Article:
Logan’s Ultimate 3 Watch Collection
Article By: Logan Hannen
Nov 06, 2018
What is up, watchfam?! Today, for something a bit different, we dive into my own personal, money-no-object, ideal 3 watch collection!
So, important disclaimer – these are pieces that I would own if a) I had more money than God and b) they were all readily available enough to actually procure. As is often the case with a 3 watch collection, especially in principle, my picks will probably exclude some category or complication you deem essential to your own, and that’s the beauty of this hobby; odds are, if everyone was forced to make the same decision I’m about to painstakingly put myself through, then we’d see some insane variation in the kinds of pieces that get tossed around. With all that settled, let’s get into my 3, and the motives behind them.
JLC Grand Reverso Tribute to 1931 US Edition on Brown Casa Fagliano Strap
This was a watch I didn’t even know existed until a few months ago. I knew of the Reverso, of course, and I was even familiar with the Tribute to 1931 in its more standard configuration, but it was the discovery of this particular US limited edition that absolutely set itself in stone as a grail for me. Let’s start with the differences between this and the standard Tribute model, of which the main changes are only two. The first is the dial and hands. On the standard 1931, the lume is a lighter shade of faux patina, and the hands are baton hands, whereas the US edition gets a darker shade of the faux patina lume and a set of syringe hands. The second big difference, though, and the one that grabbed my attention first, is the strap. The stock Tribute to 1931 model comes with a black alligator strap, whereas the US edition comes with a strap made by Argentinian polo boot makers Casa Fagliano, and is crafted from shell cordovan leather, the same used in their legendary boots. Not only does this connection pay a much stronger tribute to the origins of the Reverso by way of the polo connection, but it also visually brings the watch back to its more casual roots and makes it feel less like a piece that has been ascended into the dress watch world against its will. Given the exclusive nature of this strap option (though the straps are starting to make their way onto other reverso models, it doesn’t quite look right on them to me), that alone is worth whatever unholy premium is likely associated with this watch.
Patek Philippe 5970g, 18k White Gold
If you’ve ever had a conversation with me about grail watches, then this one has almost definitely come up, at least twice in the same five minute span because I want to make sure that you heard me mention it. This, and I don’t say this lightly, is my favorite watch of all time. When I first saw one on the wrist of a certain musician during his episode of “Talking Watches,” I just kind of knew that it was the one. Some quick specs: the 5970g is a perpetual calendar chronograph, with moon phase at 6 o’clock, that comes in a 40mm 18k white gold case. It runs a Lemania-based chronograph caliber, with the complications added to it by Patek, and sits on a dark brown alligator leather strap equipped with an 18k white gold deployant clasp, easily one of the most visually appealing I can think of. And I’ll be dead honest, geeks – I have got no idea why this watch speaks to me so much. Maybe it’s the proportions, both in case and on the dial. Maybe it’s the impressive complication packed into a relatively small size. Or maybe, just maybe, it’s the fact that it’s so impressively expensive (they typically are auctioned off or sold in the $150k range) that it almost implies such a level of success by virtue of being on your wrist that you’ll never have to worry about making a living again that’s so attractive. Or, y’know, it could just be that dose of John Mayer cool factor. That too.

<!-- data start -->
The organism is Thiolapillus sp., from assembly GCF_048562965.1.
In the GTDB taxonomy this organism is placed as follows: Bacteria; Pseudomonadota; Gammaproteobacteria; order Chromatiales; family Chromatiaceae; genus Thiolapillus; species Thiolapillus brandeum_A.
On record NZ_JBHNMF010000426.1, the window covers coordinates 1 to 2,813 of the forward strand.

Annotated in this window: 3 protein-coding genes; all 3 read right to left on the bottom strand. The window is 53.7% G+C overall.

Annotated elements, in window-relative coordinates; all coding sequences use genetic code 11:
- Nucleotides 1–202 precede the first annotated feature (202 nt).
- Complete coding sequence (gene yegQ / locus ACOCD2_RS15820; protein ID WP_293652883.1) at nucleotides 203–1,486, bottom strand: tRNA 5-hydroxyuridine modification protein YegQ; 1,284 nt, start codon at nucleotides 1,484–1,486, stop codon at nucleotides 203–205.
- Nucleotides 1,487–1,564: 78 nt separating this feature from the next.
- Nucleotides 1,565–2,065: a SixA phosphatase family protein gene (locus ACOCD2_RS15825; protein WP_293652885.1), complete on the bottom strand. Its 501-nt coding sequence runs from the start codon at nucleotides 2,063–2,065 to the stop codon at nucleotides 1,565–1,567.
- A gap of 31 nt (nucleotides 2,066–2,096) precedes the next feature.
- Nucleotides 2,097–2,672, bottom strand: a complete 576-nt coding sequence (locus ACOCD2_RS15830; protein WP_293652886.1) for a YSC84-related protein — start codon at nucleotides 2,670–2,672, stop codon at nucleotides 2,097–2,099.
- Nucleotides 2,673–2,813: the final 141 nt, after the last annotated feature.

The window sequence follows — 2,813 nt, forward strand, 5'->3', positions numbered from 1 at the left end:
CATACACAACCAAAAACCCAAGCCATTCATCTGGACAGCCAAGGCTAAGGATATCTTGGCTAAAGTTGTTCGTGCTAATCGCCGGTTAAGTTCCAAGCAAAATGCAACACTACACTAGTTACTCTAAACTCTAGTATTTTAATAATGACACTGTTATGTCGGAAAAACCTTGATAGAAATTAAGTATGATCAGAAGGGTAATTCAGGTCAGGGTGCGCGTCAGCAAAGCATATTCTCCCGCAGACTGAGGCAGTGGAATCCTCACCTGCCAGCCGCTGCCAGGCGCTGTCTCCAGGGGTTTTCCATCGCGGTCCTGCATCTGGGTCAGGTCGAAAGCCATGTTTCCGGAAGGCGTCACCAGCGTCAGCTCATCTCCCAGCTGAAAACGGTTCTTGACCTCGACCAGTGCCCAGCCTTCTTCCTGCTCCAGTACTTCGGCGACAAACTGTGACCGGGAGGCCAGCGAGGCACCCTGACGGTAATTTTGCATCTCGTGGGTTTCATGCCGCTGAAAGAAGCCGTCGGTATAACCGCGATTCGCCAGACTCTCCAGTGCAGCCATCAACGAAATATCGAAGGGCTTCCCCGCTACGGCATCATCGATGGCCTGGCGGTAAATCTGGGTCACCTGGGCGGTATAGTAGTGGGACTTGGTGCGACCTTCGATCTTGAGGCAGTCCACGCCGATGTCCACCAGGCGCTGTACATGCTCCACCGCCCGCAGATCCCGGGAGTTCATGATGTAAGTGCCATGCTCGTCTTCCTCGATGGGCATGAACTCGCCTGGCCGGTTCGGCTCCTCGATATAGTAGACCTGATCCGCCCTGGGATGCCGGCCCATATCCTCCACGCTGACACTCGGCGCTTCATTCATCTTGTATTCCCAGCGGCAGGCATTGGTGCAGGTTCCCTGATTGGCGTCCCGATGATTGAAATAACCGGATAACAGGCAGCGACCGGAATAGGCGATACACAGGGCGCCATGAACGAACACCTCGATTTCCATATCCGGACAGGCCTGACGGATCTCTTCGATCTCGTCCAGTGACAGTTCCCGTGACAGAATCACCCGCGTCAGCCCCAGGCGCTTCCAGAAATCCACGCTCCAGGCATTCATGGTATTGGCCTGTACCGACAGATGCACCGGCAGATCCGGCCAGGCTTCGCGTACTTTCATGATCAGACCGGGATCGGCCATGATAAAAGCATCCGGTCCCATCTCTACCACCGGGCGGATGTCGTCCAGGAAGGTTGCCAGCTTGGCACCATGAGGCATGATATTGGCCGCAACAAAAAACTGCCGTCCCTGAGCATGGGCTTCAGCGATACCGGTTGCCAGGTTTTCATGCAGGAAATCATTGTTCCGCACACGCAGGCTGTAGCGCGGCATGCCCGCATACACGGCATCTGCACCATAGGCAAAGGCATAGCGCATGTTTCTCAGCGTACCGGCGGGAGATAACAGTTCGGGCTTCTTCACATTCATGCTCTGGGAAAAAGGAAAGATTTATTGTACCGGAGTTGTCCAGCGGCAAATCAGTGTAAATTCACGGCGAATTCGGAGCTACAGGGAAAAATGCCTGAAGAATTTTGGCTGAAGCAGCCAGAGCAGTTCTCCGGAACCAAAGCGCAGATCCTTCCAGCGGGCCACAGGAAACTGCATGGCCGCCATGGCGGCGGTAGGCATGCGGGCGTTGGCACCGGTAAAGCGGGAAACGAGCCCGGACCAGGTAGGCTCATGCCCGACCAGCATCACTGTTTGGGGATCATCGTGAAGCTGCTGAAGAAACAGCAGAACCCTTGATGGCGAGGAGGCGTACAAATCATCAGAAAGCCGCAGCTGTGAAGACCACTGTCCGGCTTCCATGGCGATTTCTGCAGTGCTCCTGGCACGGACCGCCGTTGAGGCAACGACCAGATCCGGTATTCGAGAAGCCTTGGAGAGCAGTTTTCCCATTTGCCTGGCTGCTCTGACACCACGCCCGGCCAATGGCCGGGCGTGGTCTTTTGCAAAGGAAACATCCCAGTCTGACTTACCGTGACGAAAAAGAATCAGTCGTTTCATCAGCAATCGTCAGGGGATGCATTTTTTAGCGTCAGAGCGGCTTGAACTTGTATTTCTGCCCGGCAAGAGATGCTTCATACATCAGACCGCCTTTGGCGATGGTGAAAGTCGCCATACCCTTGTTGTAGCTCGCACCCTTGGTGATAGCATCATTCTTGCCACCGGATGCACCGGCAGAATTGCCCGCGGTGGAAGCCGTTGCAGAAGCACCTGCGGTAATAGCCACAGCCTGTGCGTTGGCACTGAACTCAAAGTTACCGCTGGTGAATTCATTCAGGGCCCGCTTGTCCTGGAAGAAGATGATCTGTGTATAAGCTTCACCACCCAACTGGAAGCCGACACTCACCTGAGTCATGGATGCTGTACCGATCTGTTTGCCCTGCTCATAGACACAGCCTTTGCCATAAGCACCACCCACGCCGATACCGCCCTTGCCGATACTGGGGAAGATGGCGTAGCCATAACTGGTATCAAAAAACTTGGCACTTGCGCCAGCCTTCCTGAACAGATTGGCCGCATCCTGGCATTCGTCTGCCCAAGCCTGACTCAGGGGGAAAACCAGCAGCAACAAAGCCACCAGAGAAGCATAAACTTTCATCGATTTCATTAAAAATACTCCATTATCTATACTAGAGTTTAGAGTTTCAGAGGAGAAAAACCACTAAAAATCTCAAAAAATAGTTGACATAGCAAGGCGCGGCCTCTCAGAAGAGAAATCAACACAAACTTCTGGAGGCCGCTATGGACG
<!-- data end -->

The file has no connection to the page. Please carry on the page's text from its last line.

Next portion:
Blancpain Fifty Fathoms Automatique Blue
I’ve heard it said in conversation that every modern dive watch is either inspired by the Rolex Submariner, the Blancpain Fifty Fathoms, or both. I’ve always loved the classic styling of a dive watch, yet the Submariner bores me to tears. This I blame, in part, not on how frequently replicated and ripped off the design is, though that does play a role, but rather in how easy it is to actually rip off. Few things about the Submariner feel uniquely Rolex to me anymore because of the number of brands that co-opted the design over the years, and though it will always be Rolex’s work first, that doesn’t stop me from seeing what looks like a Submariner, and immediately wondering if it’s a fake, an Invicta, a Steinhart, or an Ginault, or any number of homages in between. That is decidedly not the experience you get looking at the Fifty Fathoms in its modern, 45mm case size. Sure, you can mod your Seiko to look like one (dubbed the “Fifty-Five Fathoms”), or pick up that nifty Richard LeGrand that I see people raving about, but those options, among the others out there, all miss some or all of the point of the modern Fifty Fathoms – it’s not the tool watch it once was. Yes, by virtue of size and build and function it technically is, but at just under $13,000 on the gray market, I’m not taking the thing anywhere near the water. It’s grown up, in a lot of ways, and become the luxury item that its pricing would suggest, but its design has evolved to reflect this (looking at you, beautiful blue flinqué dial), whereas Rolex have stayed the course design-wise, in spite of the ever-rising prices. For some people, this is what endears them to Rolex, and to me it does too, but not to the Submariner. It just doesn’t click for me the same way as the Blancpain does, and that’s the important bit.
Alright geeks, something a bit more opinion-y and personal today, but I hope you enjoyed it regardless! Lemme know what your ideal three watch collection may be and, as always, keep it classy, watchfam.
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